24 December 2007

What Hi-Fi disappoint on Lossless

In the Sound Advice section of the Jan 2008 issue of What Hi-Fi a reader asks what the best portable player and file format is for maximising digital audio quality. The response is essentially buy an iPod and use Apple Lossless. Whilst I agree the iPod's audio hardware is very good, I don't think its virtually proprietary encoding algorithm is something What Hi-Fi should be encouraging people to use.

They later go on to say that you could buy a device from Creative and use "one of the other lossless formats" but they don't give any examples of other formats or mention that the only lossless formats the current Creative products support are WMA (Microsoft Lossless) and AAC (Apple Lossless).

All in all I'm disappointed that a magazine that professes to be unbiased and impervious to the corporates is so casual about recommending proprietary formats which facilitate consumer lock-in. In my opinion they should be promoting the open source formats and marking the products they review down for only supporting propretary technologies. Decreasing consumer choice is, after all, a negative factor and the corporates shouldn't be allowed to get away with it.

On the plus side, from 31st Dec, 7 Digital will be offering Radiohead's In Rainbows in FLAC format click here for more.

10 December 2007

Reference types in prototype declaration - JavaScript gotcha

I've recently started doing some heavy duty JavaScript, including messing around with constructors, prototypes, lamdas, closures etc. I started off creating a few classes by creating a constructor function and then defining its prototype using object-literal notation as it means your code looks quite like class declarations in other OO languages.

Here is a simple example without any methods, just with two member variables:

function MyClass(){}
MyClass.prototype = {
 iNum: 0,
 sStr: 'Derek'

var oA = new MyClass();
var oB = new MyClass();

// oA: iNum -> 0, sStr -> Derek
// oB: iNum -> 0, sStr -> Derek

oA.sStr += ' Fowler';

// oA: iNum -> 1, sStr -> Derek Fowler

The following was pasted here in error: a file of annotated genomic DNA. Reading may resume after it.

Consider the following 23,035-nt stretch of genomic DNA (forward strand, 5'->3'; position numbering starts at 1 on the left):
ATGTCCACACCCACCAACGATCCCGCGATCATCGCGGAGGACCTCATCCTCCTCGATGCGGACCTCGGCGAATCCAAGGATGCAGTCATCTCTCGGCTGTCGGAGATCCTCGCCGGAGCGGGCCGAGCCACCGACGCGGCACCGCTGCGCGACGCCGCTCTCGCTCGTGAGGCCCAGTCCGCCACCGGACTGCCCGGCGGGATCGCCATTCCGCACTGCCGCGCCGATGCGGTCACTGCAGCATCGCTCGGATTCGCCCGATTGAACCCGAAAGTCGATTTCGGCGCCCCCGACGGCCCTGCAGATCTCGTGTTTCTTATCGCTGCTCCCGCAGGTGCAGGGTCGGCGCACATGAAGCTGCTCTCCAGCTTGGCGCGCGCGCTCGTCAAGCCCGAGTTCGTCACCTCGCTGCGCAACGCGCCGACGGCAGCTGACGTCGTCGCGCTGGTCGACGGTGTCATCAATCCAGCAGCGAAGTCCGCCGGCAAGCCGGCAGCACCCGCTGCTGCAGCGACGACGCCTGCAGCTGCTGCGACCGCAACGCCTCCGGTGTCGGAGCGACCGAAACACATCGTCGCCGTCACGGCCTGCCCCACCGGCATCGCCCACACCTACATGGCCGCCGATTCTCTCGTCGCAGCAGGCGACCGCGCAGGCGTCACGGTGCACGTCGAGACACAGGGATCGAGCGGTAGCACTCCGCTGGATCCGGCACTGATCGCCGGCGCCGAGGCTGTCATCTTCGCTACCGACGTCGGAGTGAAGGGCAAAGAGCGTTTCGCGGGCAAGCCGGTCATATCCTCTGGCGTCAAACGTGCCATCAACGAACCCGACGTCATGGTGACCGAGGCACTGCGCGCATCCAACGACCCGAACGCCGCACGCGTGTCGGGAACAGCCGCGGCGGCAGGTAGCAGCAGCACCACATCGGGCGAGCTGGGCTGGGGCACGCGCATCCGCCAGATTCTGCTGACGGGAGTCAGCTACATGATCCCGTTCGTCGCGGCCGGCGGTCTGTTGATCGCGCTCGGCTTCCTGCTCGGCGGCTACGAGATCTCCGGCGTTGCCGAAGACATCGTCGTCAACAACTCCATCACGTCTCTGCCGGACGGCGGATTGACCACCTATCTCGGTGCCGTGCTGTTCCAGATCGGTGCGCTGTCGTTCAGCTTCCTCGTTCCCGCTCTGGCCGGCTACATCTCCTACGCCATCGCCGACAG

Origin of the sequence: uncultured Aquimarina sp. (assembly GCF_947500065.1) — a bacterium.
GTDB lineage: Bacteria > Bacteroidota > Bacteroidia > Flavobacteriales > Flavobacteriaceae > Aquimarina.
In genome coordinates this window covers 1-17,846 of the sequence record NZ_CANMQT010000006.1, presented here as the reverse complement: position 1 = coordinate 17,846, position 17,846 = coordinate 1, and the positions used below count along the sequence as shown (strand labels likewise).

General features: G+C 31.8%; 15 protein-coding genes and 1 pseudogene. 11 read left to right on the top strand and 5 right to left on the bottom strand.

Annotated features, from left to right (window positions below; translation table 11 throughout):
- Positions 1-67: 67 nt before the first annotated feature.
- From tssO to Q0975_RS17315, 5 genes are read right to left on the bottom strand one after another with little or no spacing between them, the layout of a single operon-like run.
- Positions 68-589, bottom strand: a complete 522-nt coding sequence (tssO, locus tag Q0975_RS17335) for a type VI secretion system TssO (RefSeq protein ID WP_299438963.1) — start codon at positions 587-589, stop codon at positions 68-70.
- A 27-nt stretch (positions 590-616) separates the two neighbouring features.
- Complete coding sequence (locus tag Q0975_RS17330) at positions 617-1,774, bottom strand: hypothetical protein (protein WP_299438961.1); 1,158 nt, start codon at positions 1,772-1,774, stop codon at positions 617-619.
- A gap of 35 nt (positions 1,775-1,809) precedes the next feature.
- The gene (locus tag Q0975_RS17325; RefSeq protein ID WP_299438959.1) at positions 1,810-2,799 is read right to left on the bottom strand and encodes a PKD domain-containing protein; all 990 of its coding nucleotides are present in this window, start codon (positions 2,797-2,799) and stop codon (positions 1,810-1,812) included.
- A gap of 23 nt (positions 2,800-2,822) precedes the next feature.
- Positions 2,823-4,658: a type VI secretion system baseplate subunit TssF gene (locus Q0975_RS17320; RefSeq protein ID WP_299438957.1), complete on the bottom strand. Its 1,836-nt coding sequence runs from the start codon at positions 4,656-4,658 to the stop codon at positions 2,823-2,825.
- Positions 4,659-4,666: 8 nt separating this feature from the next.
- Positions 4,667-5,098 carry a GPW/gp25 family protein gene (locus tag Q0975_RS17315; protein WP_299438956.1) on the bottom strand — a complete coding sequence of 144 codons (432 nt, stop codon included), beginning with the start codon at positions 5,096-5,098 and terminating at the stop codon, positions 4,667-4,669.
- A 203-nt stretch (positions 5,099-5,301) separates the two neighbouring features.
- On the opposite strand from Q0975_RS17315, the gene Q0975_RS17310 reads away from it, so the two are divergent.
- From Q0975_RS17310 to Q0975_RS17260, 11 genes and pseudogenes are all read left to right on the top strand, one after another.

// oB: iNum -> 0, sStr -> Derek

All seems well, however, upon adding some reference types to the prototype things get a bit strange:


MyClass.prototype = {
 iNum: 0,
 sStr: 'Derek',
 aAry: []


// oA: aAry.length -> 0
// oB: aAry.length -> 0


// oA: aAry.length -> 1
// oB: aAry.length -> 1

Adding an element to aAry of oA has added it to oB's aAry too. "Odd", I thought, so I did a little more investigation:

// MyClass.prototype.aAry.length -> 1

The array property of the instances is pointing back to the property of the prototype. In other OO languages all member variables within the class declaration are copied into the instances, it is only static variables and method implementations that are shared between them. These JavaScript variables seem to be neither member nor static, they are member if value types and static if reference types. Next I tried looping though the properties and testing hasOwnProperty:

for(var sProp in oA){
 // oA.hasOwnProperty(sProp)

Before the assignments all the properties return false, that they are not member properties but reside within the prototype. Following the assignment however iNum and sStr return member and only aAry still claims to be prototype.

This behaviour isn't a bug in an implementation either, it is consistant in all the browsers but after having a quick look in the ECMA-262 doc i'm still none the wiser about why this is the case. Anyone who can shed light on this please comment below.

The solution

The solution to this is to create all member variables using the this keyword in the class constructor thus:

function MyClass(){
 this.aAry = [];

This ensures that the variable is created upon the new instance and you don't get any sharing problems.